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Wednesday, January 25, 2012

Egypt One Year On: Stark Message for Arab Revolutionaries




RSIS presents the following commentary Egypt One Year On: Stark Message for Arab 
Revolutionaries by James M. Dorsey. It is also available online at this link. (To print 
it, click on this link.). Kindly forward any comments or feedback to the Editor RSIS 
Commentaries, at  RSISPublication@ntu.edu.sg



No. 018/2012 dated 25 January 2012

Egypt One Year On: 
Stark Message for Arab Revolutionaries

 By James M. Dorsey

      
Synopsis
This month's first anniversary of the uprising that toppled Mubarak contains a stark 
message for Egypt’s revolutionaries. They are being marginalised as vested interests 
and traditional political forces experienced in political horse trading fill the vacuum 
of leadership. This message may well also be meant for other revolutionaries in the Arab 
world.
        
EGYPT’S MILITARY council, backed by Islamist and secular political parties, has 
upstaged the 25 January celebrations of the anniversary of the protests that ousted 
President Hosni Mubarak even before the party gets underway. The military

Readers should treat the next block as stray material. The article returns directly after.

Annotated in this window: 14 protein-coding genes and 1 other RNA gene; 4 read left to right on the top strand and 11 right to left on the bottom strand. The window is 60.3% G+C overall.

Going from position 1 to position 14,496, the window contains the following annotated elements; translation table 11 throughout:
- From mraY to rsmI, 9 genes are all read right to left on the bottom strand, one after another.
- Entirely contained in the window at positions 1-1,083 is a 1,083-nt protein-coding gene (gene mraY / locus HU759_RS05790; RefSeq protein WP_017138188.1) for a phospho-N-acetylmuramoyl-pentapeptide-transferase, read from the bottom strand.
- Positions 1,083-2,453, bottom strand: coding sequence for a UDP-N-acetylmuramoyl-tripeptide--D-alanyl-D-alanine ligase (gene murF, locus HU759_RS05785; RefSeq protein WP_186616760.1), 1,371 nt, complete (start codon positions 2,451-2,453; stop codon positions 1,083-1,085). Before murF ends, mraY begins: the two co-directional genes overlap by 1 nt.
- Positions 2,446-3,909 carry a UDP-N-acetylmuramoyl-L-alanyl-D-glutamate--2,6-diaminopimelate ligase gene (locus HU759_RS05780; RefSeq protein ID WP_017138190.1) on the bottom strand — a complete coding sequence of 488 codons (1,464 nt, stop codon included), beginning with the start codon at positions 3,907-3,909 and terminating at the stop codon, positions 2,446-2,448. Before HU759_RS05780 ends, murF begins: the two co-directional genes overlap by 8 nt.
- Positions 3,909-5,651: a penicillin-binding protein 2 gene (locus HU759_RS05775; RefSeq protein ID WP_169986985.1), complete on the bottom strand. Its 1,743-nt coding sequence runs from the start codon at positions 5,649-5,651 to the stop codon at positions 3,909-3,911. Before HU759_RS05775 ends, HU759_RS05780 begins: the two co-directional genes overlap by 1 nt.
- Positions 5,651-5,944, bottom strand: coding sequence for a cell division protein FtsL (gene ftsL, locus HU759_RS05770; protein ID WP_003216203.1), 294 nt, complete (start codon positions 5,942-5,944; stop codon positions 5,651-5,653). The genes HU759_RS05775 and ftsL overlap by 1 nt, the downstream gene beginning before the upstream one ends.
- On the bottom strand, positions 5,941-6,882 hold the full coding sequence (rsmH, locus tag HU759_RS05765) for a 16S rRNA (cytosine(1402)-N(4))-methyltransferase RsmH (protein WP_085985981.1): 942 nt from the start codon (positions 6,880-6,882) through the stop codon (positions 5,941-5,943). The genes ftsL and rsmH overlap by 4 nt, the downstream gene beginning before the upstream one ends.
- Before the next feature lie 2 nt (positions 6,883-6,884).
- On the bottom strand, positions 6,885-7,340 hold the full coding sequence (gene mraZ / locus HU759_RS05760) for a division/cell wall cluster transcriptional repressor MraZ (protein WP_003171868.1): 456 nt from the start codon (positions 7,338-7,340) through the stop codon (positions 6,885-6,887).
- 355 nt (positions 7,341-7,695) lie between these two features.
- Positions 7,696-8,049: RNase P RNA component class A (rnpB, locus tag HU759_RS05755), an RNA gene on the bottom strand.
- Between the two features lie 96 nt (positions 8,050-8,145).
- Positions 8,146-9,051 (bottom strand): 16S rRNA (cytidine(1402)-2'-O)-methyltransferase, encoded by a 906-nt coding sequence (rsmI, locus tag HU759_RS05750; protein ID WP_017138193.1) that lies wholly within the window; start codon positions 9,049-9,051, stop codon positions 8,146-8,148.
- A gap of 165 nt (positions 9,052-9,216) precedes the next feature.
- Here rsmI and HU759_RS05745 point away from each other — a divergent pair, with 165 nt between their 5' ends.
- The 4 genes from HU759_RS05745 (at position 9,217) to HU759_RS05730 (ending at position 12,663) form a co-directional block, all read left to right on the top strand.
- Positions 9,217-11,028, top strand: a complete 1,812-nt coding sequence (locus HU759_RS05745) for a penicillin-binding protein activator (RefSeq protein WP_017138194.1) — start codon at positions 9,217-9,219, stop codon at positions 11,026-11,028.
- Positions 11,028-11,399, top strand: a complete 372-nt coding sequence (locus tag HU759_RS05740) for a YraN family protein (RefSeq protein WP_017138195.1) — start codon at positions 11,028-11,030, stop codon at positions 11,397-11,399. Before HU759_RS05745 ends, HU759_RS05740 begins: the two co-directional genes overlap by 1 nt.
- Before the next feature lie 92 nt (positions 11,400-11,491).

pre-empted plans by the revolutionary youth and militant soccer fan groups whose 
mass protests early last year forced Mubarak from office by announcing that they 
would organise their own celebration together with the Muslim Brotherhood on Cairo’s 
Tahrir Square.

The military’s co-opting of the celebrations is certain to dash hopes of the 
protesters to exploit the anniversary to launch what they call a second revolution that 
would force the armed forces to immediately relinquish power. Instead, it is likely to 
seal their defeat in a country that has grown tired of demonstrations, still largely 
reveres the military despite its brutal response to anti-government protests late last 
year and wants to see tangible results of its revolt.

A stark message
The military’s move also signals the primacy of electoral over contentious politics in 
post-autocratic transition societies with the backing of the Brotherhood, which emerged